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Asstt. Collector of Cus. v/s Hindustan Malleable and Forgings Ltd.

    Matter Appeal No. 80 of 1988

    Decided On, 02 September 1992

    At, High Court of Judicature at Calcutta

    By, THE HONOURABLE MR. JUSTICE PRABIR KUMAR MAJUMDAR & THE HONOURABLE MR. JUSTICE ABANI MOHAN SINHA

    For the Appearing Parties: Chandan Mukherjee, N.C. Roy Chaudhary, Samir Chakraborty, Sanjay Baid, Advocates.



Judgment Text

PRABIR KUMAR MAJUMDAR, J.


(1) THIS appeal has been preferred by the Assistant Collector of Customs and Others against the Judgment and Order dated March 20, 1992 passed by the learned Judge taking writ matters.


(2) BY a writ application, the respondent Hindustan Malleable and Forgings Ltd. claimed refund of sum of Rs. 1,92,828. 29 as an amount of drawback under Section 74 of the Customs Act, 1962. The respondent-writ petitioner claimed this amount by way of drawback as the imported goods were re-exported, inasmuch as the said goods were found defective and, therefore, the writ petitioner claimed refund of duty paid on the imported goods. The Assistant Collector of Customs rejected the claim for refund of the said amount on the ground that the goods which were re-exported were not properly identified and the respondent-writ petitioner failed to establish an identification of the re-exported goods before claiming a drawback under Section 74 (1) of the Customs Act, 1962. The Assistant Collector of Customs held that the identity for the re-exported goods with reference to the import documents had not been established and as such the claim by the respondent writ petitioner merited rejection. 'from the said Order of the Assistant Collector of Customs, the respondent-writ petitioner preferred an appeal before the Appellate Authority, being the Collector of Customs (Appeals), Customs Office, Calcutta, and the Appellate Authority found that there was no doubt that the goods which were exported back to the supplier were nothing but re-exportation of defective parts and according to the Appellate Authority, the respondent-writ petitioner was entitled to a claim on this case. On the question of value of the consignments, the Appellate Authority observed that the reference to the value of the consignments at the time of exportation was based on a suspicion that the value of the consignments had deteriorated after it has been imported. The Appellate Authority also found that the export valuation was to be recorded in this context as equivalent to the goods which were supplied in lieu thereof, i. e. , in lieu of the imported articles, and the Appellate Authority also found that Section 76 of the Customs Act, 1962 was not applicable. The Appellate Authority concerned ultimately found that the goods were defective and the same were re-exported. As such according to the Appellate Authority, the respondent-writ petitioner was entitled to the full benefit of the drawback on the original value. The Appellate Authority with this observation allowed the appeal.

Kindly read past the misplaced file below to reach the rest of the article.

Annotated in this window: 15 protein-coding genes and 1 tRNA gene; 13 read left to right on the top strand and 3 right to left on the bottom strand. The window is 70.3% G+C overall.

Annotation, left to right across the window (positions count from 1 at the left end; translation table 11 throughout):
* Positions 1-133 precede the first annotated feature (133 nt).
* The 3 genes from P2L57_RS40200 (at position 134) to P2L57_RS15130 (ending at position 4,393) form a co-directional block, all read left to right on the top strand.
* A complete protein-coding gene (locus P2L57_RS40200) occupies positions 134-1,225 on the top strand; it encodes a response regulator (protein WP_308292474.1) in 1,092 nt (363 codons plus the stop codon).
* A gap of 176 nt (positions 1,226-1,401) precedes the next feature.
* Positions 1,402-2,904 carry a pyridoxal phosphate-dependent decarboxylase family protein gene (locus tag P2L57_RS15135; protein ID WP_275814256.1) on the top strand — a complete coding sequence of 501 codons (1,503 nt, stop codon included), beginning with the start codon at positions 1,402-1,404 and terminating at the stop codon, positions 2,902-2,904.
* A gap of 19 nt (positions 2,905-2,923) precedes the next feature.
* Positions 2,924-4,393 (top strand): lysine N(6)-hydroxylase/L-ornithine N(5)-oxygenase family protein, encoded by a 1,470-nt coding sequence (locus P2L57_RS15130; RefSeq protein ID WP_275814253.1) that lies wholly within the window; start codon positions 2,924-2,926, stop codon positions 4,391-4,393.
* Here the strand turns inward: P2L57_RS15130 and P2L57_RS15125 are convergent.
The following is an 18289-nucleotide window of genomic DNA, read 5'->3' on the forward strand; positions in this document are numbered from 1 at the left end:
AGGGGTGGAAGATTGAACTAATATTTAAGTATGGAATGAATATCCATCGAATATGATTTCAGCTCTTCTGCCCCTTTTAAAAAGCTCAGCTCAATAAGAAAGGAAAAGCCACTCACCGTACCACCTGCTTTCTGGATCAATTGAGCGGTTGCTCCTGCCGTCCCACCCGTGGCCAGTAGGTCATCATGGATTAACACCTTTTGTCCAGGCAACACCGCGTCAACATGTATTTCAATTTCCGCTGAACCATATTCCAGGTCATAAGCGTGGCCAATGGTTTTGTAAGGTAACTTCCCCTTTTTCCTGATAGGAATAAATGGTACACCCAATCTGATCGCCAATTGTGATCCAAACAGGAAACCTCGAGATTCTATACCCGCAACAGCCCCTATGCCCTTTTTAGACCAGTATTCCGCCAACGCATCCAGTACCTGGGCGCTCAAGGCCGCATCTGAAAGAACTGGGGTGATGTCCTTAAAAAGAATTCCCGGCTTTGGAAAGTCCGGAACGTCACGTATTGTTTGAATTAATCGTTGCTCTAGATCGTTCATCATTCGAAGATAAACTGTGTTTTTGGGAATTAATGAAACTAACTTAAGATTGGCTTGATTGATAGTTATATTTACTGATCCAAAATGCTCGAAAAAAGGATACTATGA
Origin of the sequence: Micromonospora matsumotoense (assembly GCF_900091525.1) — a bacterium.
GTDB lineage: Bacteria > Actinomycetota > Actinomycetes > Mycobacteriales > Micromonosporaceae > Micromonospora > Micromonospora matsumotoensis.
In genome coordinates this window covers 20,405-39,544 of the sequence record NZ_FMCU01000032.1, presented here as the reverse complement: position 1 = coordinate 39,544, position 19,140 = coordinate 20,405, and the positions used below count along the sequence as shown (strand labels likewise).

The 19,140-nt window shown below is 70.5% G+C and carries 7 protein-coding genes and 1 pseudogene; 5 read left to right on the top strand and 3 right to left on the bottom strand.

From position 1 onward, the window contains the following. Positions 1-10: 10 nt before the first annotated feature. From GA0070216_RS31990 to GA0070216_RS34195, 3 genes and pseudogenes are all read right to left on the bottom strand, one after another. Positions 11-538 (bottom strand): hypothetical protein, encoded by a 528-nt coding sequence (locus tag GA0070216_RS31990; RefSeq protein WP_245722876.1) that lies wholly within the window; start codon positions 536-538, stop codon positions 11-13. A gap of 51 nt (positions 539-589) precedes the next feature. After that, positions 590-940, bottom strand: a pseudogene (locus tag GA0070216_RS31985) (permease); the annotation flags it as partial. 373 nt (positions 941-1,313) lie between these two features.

(3) FROM this order, the appellants before us filed a revision application before the Central Government. The Central Government rejected the revision application. While rejecting the revision application, the Central Government observed that the drawings produced during the personal hearing indicated the exact location of the defective components exported by the respondent-writ petitioner and that from the description of the goods imported a co-relation could be established to prove that the components received subsequently as replacements are the components for the main machine imported originally by the respondent-writ petitioner. The Central Government found that the respondent-writ petitioner would be entitled to drawback claim and also found that the order of the Collector of Customs (Appeals) was correct in law.